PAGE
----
FOSS4G 2022 academic track

Computing Global Harmonic Parameters for Flood Mapping using TU Wien’s SAR Datacube Software Stack.
2022-08-24, 14:15–14:45 (Europe/Rome), Room Hall 3A

Synthetic Aperture Radar (SAR) backscatter is adept in differentiating standing water, due to its low signal, compared to most non-water surface cover types. However, the temporal transition from non-water to water is critical to identifying floods. Hence objects with permanent or seasonally low backscatter become ambiguous and difficult to classify. TU Wien's flood mapping algorithm utilizes a pixel-wise harmonic model derived from SAR datacube (DC) (Bauer-Marschallinger et al., in review) to account for these patterns. Designed to be applied globally in near real-time, our method applies Bayes inference on SAR data in VV polarization. In this method, the harmonic model generates the non-flooded reference distribution, which we then compare against flooded distribution to delineate floods within incoming Sentinel-1 IW GRDH scenes. 

In the harmonic modeling, we estimate each location's expected temporal backscatter variation, explained by a set of Fourier coefficients. Following recommendations in the literature, a seven coefficient formulation was adopted (Schlaffer et al.,2015) and is here on referred to as our harmonic parameters (HPARs). The HPARs include the backscatter mean and three iterations of two sinusoidal coefficients. This model acts as a smoothened proxy for the measurements in the time series, thus allowing for a seasonally varying backscatter reference to be estimated for any given day-of-year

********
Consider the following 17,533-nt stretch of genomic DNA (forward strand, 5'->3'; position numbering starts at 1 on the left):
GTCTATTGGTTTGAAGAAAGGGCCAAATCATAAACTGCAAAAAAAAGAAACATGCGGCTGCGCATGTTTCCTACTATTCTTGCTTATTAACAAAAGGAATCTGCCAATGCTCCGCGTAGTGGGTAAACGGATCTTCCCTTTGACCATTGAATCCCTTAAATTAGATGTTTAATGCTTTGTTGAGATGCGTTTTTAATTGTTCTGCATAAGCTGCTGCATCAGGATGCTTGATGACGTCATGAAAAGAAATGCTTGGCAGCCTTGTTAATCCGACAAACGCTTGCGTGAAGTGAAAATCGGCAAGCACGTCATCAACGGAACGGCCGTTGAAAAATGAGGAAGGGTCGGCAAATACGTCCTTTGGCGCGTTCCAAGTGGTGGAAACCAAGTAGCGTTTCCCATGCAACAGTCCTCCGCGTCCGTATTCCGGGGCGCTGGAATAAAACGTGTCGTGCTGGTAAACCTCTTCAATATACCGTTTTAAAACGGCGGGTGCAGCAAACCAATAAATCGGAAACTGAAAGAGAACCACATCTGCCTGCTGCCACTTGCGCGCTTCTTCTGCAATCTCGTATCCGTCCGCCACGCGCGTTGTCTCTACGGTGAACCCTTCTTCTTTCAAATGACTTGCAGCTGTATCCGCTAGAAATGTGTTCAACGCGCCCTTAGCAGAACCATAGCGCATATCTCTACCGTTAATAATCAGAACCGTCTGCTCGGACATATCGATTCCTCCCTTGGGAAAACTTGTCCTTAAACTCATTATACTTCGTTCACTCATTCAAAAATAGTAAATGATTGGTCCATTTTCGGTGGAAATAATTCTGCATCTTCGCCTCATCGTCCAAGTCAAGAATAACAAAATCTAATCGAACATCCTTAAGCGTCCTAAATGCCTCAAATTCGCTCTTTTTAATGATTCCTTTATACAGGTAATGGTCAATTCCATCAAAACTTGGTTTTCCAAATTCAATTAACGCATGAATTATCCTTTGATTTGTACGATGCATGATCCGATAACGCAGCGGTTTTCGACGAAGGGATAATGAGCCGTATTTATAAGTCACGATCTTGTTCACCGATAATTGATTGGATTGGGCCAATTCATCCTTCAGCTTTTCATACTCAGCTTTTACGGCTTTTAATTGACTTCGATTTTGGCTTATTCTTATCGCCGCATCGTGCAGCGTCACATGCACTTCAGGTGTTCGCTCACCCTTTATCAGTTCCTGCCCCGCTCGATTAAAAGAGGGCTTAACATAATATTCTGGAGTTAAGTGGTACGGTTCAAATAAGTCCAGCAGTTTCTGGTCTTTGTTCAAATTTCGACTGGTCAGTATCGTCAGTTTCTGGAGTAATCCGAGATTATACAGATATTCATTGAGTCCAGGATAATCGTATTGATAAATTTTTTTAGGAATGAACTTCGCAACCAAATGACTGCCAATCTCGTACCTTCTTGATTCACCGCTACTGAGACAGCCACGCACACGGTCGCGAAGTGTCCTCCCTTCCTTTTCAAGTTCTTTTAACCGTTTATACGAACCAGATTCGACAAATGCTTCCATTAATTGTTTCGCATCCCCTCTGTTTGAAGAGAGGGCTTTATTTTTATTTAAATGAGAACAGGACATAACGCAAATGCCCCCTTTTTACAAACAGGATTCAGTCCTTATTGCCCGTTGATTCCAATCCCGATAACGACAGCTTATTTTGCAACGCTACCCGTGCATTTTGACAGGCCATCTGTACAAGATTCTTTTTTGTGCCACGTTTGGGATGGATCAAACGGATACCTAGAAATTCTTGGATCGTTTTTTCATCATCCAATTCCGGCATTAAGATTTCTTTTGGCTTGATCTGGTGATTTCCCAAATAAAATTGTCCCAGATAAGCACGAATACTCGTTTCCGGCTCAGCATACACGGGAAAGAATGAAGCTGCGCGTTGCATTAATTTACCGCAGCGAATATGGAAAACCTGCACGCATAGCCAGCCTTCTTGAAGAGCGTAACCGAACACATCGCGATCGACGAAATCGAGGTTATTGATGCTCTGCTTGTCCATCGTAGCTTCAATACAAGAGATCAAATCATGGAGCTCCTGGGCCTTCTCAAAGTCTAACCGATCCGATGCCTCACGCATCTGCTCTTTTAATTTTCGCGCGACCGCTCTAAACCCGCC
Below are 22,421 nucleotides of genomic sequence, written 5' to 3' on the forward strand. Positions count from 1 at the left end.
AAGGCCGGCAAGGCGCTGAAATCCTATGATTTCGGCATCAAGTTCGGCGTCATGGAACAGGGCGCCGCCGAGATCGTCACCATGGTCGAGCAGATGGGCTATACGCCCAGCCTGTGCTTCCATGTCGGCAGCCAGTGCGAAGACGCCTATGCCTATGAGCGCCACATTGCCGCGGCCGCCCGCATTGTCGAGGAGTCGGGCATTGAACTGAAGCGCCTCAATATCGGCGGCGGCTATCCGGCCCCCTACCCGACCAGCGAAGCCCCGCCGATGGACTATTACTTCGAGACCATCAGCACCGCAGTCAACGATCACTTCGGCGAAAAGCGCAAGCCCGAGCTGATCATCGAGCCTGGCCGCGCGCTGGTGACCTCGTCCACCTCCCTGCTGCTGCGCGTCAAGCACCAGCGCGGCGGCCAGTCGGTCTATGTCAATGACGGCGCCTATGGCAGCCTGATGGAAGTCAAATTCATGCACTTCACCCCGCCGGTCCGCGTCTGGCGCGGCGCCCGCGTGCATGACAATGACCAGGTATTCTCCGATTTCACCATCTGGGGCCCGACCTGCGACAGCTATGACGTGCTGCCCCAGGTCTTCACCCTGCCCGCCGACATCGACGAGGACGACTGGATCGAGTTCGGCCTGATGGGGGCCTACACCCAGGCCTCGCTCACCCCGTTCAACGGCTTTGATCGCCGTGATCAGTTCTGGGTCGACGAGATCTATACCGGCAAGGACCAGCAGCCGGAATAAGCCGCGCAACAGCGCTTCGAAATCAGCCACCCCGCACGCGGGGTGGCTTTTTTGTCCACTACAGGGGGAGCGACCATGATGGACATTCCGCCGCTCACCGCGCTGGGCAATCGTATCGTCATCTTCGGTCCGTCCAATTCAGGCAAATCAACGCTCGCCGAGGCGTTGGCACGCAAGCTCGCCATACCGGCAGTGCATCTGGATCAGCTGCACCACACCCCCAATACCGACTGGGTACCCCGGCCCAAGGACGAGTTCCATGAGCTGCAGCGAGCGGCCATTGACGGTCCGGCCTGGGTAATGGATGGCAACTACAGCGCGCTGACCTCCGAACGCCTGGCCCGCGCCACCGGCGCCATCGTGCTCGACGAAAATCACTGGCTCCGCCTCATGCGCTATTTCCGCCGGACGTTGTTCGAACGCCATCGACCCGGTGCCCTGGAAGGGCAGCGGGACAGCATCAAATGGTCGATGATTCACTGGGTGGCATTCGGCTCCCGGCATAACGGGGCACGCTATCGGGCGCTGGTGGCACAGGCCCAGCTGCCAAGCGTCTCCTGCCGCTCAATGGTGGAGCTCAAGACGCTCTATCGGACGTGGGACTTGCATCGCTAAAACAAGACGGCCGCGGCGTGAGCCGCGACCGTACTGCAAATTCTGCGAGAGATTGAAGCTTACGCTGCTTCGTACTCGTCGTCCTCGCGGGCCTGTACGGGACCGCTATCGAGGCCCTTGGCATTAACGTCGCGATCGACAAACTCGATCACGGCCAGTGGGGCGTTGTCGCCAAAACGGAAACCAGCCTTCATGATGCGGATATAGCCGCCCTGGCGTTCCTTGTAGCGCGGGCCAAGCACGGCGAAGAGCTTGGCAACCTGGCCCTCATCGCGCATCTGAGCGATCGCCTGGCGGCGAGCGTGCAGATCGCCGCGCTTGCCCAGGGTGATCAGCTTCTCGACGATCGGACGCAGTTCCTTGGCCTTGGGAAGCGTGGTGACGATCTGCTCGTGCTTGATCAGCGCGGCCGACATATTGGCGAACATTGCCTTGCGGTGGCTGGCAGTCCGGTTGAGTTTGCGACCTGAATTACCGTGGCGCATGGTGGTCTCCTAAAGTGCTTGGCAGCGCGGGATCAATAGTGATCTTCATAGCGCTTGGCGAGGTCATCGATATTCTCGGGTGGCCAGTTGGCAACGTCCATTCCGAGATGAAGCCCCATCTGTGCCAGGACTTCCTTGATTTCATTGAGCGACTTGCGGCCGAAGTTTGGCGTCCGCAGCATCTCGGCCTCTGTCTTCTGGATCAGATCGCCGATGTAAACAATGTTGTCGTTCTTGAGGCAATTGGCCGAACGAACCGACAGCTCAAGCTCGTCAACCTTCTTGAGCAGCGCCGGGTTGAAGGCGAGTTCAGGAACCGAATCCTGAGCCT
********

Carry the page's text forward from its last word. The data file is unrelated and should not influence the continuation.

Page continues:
However, generating the harmonic model at a global scale and with high resolution presents significant logistical and technical challenges. Therefore, harmonic modeling of remotely sensed time series is often performed on specialized infrastructures (Liu et al., 2020), such as Google Earth Engine (GEE) (Gorelick et al., 2017) or other highly customized setups (Zhou et al., 2021), where the pixel-wise analysis of multi-year data requires well-defined I/O, data chunking, and parallelization strategies to generate the HPARs in reasonable time and cost. While harmonic analysis is not new, to our knowledge, production and application at a global scale using dense SAR time series have yet to be implemented, let alone operationally utilized.

To prepare for global near real-time flood mapping effort, HPARs were systematically computed using a global DC organizing Sentinel-1 IW GRDH datasets. In the DC structure, individual images are stacked, allowing for data abstraction in the spatial and temporal dimensions, making it ideal for time-series analysis. However, for this abstraction to be realized, a rich set of software solutions is needed to implement the 3-dimensional data model.

In this contribution, we present our SAR DC software stack and its utilization to compute the aforementioned global harmonic parameters. We show a set of portable and loosely coupled Python packages developed by the TU Wien GEO Microwave Remote Sensing (MRS) group capable of forming a global data cube with minimal overhead from individual satellite images. The stack includes, among others, open-source packages for:

high-level data cube abstraction - yeoda,
spatial reference and hierarchical tiling system - Equi7Grid,
lower-level data access and I/O – veranda,